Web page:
How to Request My B-BBEE Certificate in South Africa

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How to Request My B-BBEE Certificate in South Africa

How to Request My B-BBEE Certificate in South Africa

The Broad-Based Black Economic Empowerment scheme in South Africa, also known as BEE, has its roots in a constitutional provision with the same name that was passed in 2003.

In an effort to remedy some of the injustices experienced by black South Africans under the apartheid era, the government passed the Broad-Based Black Economic Empowerment Act 53 of 2003 (the BEE Act).

Increased black participation in the ownership, management, and control of South Africa’s economy was the main goal of BEE.

Black people’s participation in the aforementioned areas of the economy may be successfully monitored thanks to BEE.

Despite the law’s admirable goals, many analysts and statistics suggest that BEE may have reached its lowest point in terms of socioeconomic development in South Africa.

It is ascribed to the rise in black South Africans’ wealth, which has seen a 113% growth in the number of high net worth individuals (HNWIs) with assets above $1 million since 2007.

However, when the total number of HNWIs is taken into account, black South Africans trail other formerly disadvantaged groups in wealth accumulation (39 300 HNWIs).

This page offers a thorough overview of all you need to know about B-BBEE certificates in an effort to address some of the informational gaps.


How can I make a B-BBEE certificate request?


According to the regulations put in place in 2003, namely Section 9 of the Broad-Based Black Economic Empowerment Act 53, in South Africa.

Only registered firms with a revenue of more than R10 million are eligible to receive B-BBEE certificates from the CIPC.

Micro-enterprises that make less than this amount annually are regarded as exempt, and they are not required by law to have a B-BBEE certificate.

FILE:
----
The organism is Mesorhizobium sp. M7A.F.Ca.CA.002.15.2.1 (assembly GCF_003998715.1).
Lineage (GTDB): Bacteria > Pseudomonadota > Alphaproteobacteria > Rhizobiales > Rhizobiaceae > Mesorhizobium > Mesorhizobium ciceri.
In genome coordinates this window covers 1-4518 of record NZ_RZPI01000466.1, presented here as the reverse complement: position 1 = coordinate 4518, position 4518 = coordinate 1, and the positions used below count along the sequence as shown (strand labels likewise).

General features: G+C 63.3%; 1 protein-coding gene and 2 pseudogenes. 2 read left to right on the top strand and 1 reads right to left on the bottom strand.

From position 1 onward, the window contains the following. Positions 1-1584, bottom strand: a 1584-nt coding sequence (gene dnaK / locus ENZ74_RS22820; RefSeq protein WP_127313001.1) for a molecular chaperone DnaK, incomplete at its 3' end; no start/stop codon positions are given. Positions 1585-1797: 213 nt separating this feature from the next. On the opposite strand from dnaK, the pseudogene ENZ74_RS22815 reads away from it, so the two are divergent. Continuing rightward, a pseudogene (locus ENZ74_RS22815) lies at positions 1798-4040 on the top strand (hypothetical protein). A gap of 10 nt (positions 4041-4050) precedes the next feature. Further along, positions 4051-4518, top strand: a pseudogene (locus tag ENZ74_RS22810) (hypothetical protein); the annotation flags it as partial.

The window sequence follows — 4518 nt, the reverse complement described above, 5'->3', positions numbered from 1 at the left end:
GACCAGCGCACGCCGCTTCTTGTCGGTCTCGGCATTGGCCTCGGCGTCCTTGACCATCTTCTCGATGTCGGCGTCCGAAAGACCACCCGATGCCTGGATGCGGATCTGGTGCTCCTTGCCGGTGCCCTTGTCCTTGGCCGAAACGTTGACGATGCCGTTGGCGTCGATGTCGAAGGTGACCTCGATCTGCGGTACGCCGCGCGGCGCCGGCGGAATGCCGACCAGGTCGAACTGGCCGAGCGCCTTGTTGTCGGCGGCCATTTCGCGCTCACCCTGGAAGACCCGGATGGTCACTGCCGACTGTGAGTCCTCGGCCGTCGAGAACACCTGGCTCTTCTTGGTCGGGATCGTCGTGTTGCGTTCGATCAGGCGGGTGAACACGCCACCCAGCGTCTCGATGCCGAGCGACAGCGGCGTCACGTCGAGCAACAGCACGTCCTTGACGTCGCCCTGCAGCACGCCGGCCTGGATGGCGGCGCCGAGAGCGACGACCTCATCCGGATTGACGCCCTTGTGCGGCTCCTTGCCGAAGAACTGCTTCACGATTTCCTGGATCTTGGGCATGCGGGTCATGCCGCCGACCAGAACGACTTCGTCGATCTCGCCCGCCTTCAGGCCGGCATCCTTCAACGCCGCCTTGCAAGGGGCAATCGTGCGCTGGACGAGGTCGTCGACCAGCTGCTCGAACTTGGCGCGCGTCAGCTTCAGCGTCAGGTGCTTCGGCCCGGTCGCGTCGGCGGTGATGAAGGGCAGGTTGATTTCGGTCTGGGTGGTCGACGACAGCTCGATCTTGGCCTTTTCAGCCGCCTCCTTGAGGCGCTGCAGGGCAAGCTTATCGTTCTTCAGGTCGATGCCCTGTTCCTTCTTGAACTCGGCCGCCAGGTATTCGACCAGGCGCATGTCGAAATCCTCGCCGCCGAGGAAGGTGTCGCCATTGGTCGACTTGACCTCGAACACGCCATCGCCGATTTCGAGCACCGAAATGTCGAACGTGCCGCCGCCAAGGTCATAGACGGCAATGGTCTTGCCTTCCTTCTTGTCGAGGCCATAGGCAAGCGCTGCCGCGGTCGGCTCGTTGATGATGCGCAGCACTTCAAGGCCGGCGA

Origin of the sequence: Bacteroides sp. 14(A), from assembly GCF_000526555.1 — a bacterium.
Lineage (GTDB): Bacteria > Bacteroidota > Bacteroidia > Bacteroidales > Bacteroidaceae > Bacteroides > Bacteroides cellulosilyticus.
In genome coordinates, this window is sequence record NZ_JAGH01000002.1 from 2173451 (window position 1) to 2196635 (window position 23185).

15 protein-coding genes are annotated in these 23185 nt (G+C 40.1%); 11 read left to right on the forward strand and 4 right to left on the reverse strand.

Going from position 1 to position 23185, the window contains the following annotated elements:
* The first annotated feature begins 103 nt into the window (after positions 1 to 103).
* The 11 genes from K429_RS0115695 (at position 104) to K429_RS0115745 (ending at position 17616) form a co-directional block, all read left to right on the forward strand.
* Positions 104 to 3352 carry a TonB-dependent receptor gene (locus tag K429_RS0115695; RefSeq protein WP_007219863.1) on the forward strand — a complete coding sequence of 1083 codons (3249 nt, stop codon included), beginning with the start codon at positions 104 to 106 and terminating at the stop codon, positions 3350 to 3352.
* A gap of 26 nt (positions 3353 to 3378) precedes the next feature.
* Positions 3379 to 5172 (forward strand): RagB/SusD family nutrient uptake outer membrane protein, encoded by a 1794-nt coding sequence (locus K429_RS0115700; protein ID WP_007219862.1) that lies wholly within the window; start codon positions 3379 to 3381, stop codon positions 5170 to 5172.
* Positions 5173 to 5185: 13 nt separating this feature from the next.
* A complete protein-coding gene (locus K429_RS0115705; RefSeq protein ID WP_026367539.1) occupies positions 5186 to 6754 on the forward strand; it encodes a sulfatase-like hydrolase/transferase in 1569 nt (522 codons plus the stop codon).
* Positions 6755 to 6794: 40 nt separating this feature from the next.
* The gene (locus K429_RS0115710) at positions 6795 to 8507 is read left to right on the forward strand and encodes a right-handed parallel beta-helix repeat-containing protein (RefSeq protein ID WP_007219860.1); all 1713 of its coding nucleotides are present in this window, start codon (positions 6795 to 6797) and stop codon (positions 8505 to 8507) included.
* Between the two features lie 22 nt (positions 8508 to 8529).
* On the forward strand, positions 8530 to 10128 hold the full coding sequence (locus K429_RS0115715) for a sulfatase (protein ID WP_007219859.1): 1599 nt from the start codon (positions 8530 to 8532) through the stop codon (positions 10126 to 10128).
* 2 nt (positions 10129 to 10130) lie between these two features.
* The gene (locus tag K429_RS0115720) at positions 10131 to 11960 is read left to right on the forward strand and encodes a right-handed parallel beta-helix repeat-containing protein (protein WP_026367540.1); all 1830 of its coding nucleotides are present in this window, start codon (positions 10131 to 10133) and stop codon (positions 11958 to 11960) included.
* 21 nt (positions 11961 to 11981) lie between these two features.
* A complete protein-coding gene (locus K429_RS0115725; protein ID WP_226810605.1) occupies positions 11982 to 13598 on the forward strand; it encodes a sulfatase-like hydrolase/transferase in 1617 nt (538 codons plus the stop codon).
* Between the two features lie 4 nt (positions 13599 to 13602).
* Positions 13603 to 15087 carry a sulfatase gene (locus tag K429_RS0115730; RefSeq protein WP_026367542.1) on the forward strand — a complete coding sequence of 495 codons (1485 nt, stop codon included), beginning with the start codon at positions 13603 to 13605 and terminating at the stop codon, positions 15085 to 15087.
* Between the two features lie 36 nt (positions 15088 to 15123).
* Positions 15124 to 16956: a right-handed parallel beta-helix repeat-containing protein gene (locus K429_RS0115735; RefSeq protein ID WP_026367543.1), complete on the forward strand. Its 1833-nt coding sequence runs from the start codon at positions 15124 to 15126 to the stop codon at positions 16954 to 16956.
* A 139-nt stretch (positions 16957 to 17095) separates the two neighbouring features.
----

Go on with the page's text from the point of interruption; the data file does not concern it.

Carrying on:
Every certificate issued has a 12-month expiration date, after which a new certificate must be applied for.

Additionally, a B-BBEE certificate can only be applied for by a company’s directors and executive members.

The hiring of any third parties or intermediaries is prohibited and illegal.

If a person meets the requirements, they can apply for a B-BBEE certificate through the Companies and Intellectual Property Commission (CIPCBizportal )’s e-services website.

When you register your company with the CIPC at, if it is your first time doing so, they will grant you a B-BBEE certificate.

You can register a business directly from the Bizportals homepage, immediately below the site’s banner and navigation.

You will be taken to the BizRegistration page if you select the “Register” option. Choose “Company Register” if you want to register a business and get a B-BBEE certificate.

If you’d prefer to just get a B-BBEE certificate, navigate to the “B-BBEE Certificates” option at the bottom of the page.

Continue by selecting “New Application,” which will prompt you to provide your ID number and password in order to access the following step.

After logging in, you will then be asked for information about your firm and yourself as its director.

All director/member contact information must be current since you will be emailed a special OTP (One Time Pin) to finish the verification procedure.

Bizportal should generate a B-BBEE certificate for your business within 24 hours of this being successfully completed.

sending it to you typically by email.



Is there a BEE certificate for SARS?


Because it lacks the legal authority to do so, the South African Revenue Service (SARS) is unable to provide B-BBEE certificates to residents.

In accordance with the legislative regulations put in place in 2003 to direct the process of black economic empowerment.

Businesses and company owners can obtain B-BBEE certificates from the CIPC and several Sector Education and Training Authorities (SETAs).

Nevertheless, SARS is a government agency, and as such, it is expected that it will adhere to all applicable rules regarding Black Economic Empowerment.

As a result, in order to conduct business with other organizations, both state-owned and private, SARS may be required to show documentation of its compliance with B-BBEE rules and to produce a B-BBEE certificate.

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